The queen of crock­ery tells So­phie Hannam about her ce­ramic col­lec­tions and pas­sion for Wil­liam Mor­ris

Homes and Antiques Magazine - - CONTENTS - The Emma Bridgewater sum­mer range is avail­able to buy on­line now. Visit emmabridge­wa­ for more in­for­ma­tion.

Emma Bridgewater shares her life­long love of an­tique and vin­tage ceram­ics

The rst items I ever bought were posters and pieces of po!ery for my stu­dent digs. When I bought a small "at in my mid 20s, I was so ex­cited to move in that I rushed to The Con­ran Shop and bought a huge sofa. But it was dis­as­trously too big! It was even­tu­ally moved (with di#culty) to my stu­dio, and it’s still work­ing hard now.

The old­est thing in my home is a small am­monite that I bought for my hus­band [il­lus­tra­tor Ma!hew Rice]. I was so thrilled to grap­ple with the idea of it be­ing mil­lions of years old.

The new­est thing in my home is a whole herd of Friesian cow skins that I bought for the "oor of my de­sign stu­dio, which is a con­verted barn. They are warm underfoot and do just the job of so$en­ing the acoustics. The de­signer that I ad­mire the most is Wil­liam Mor­ris. Kelm­sco! Manor, his house on the Thames in Ox­ford­shire, is a source of huge plea­sure and in­spi­ra­tion.

I’ve al­ways been in­spired by an­tique po!ery. There’s so much plea­sure in jux­ta­pos­ing pa!erns: a kitschy plate along­side a 19th-cen­tury pink lus­tre cup and saucer. See­ing di%er­ent el­e­ments work to­gether is like a patch­work quilt of in­spi­ra­tion.

At the top of my wish­list is an ex­cit­ing print or paint­ing. Re­pro­duc­tions of great pain­ters such as Cot­man, Palmer and Rosse!i might be tempt­ing.

My home in one word is wel­com­ing! I think back to my mother’s house, es­pe­cially her kitchen – it was just more fun, warm and gen­er­ous than other peo­ple’s homes. My house is fairly messy and in­for­mal with our dogs, cats and chick­ens, plus tons of po!ery strewn about.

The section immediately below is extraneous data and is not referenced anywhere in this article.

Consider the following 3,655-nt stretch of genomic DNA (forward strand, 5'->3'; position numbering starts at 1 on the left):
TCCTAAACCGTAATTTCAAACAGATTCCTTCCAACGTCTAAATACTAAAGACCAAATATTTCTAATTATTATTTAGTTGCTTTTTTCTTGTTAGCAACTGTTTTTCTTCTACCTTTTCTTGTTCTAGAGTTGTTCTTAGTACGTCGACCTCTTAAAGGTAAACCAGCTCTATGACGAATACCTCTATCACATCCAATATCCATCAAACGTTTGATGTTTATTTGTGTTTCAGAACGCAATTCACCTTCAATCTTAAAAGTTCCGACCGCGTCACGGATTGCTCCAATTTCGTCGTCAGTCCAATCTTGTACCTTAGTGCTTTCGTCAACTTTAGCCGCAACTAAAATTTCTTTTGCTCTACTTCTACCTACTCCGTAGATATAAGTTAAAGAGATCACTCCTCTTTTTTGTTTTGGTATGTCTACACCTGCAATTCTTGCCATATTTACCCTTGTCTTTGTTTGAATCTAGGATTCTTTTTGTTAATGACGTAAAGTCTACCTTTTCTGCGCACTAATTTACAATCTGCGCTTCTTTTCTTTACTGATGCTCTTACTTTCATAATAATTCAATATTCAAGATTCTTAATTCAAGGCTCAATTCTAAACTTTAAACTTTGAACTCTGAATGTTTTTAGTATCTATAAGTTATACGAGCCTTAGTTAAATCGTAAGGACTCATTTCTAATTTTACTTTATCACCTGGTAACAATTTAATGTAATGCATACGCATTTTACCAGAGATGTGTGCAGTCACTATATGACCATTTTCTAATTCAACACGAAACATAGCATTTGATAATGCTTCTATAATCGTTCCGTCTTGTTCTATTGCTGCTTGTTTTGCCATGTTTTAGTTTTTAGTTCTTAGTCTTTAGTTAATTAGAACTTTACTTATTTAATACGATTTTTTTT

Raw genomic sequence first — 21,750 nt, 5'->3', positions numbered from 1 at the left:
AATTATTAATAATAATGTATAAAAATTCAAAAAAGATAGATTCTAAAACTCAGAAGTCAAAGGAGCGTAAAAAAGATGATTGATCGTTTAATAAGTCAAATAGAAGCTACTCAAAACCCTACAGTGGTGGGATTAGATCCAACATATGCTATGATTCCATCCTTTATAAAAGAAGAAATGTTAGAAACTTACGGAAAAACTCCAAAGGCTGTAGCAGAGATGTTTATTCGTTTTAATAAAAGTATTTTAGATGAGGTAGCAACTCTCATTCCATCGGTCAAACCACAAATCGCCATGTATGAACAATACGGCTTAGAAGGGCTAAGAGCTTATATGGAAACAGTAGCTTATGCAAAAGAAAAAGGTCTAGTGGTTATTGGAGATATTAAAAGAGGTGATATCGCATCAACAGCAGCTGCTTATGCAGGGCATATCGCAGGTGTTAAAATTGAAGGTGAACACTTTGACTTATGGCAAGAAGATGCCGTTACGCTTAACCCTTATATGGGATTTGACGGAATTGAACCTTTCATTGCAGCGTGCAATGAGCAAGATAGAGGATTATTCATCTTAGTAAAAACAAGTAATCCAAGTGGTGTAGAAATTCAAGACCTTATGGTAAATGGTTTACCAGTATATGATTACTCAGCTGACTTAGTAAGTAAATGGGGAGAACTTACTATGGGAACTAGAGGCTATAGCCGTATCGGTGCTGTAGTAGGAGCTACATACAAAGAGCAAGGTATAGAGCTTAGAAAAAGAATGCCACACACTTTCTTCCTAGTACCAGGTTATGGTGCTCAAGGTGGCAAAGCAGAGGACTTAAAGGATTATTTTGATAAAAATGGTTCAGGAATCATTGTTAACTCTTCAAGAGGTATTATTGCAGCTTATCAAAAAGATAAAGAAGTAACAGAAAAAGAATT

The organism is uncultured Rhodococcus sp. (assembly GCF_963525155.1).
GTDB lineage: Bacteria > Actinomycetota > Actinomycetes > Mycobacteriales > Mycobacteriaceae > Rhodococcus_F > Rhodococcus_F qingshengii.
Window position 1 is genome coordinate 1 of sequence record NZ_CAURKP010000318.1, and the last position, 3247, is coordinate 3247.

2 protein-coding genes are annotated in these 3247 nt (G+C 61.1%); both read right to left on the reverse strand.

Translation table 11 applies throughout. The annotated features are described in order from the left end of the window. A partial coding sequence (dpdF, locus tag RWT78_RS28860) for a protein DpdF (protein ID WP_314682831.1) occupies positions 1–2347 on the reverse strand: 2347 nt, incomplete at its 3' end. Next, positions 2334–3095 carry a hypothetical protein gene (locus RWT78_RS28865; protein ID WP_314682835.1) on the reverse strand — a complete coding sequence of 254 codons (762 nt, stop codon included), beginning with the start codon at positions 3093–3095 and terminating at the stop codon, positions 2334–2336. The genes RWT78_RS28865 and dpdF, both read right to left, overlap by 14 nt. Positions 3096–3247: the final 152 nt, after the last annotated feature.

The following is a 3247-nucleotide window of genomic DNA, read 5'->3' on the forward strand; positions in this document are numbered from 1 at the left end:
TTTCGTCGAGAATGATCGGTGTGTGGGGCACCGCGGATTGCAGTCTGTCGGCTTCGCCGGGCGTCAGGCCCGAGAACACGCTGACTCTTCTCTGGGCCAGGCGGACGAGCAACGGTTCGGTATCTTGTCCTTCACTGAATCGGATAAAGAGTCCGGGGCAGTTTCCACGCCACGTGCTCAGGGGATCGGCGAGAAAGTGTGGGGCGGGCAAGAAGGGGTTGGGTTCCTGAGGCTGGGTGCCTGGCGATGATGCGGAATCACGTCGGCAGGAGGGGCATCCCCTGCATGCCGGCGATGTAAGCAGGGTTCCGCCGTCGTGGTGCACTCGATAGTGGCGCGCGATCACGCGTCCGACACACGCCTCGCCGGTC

I’m still an ob­ses­sive po!ery col­lec­tor. I have a deep drawer crammed with mugs and a dresser full of mugs and cups. Over the years I’ve bought hun­dreds of pieces of old po!ery, mainly English and made in Stoke-on-Trent.

My worst dec­o­rat­ing dis­as­ter is colour! I en­joy bold colours, but I used a dread­ful shade of yel­low in our kitchen in Lon­don. Yet that’s the great thing about paint­ing – you can do it again.

My favourite place to shop is the Cov­ered Mar­ket in Ox­ford. Also Richard Sco! An­tiques in Holt, Nor­folk, has a peer­less col­lec­tion of an­tique po!ery.

My favourite mu­seum to visit is The Po!eries Mu­seum & Art Gallery in Stoke-on-Trent. It has a world-class col­lec­tion of Sta%ord­shire ceram­ics.

On a free day, you’d nd me walk­ing in the wa­ter mead­ows on the banks of the Thames, or along­side Cher­well river in and out­side Ox­ford. If I wasn’t a de­signer, I would work as a Parisian baker. It would be so ex­cit­ing to re­ally un­der­stand the mys­ter­ies of patis­serie and bread­mak­ing. I’m cur­rently lis­ten­ing to the sound­track to Girl from the North Coun­try: 20 Bob Dy­lan songs reimag­ined by Conor McPher­son. It’s so lovely.

RIGHT Emma is end­lessly in­spired by an­tique ceram­ics and loves the peachy hue of 19th-cen­tury lus­tre. This pink lus­tre jug, £125, and plate, £150, are both from The Lac­quer Chest.

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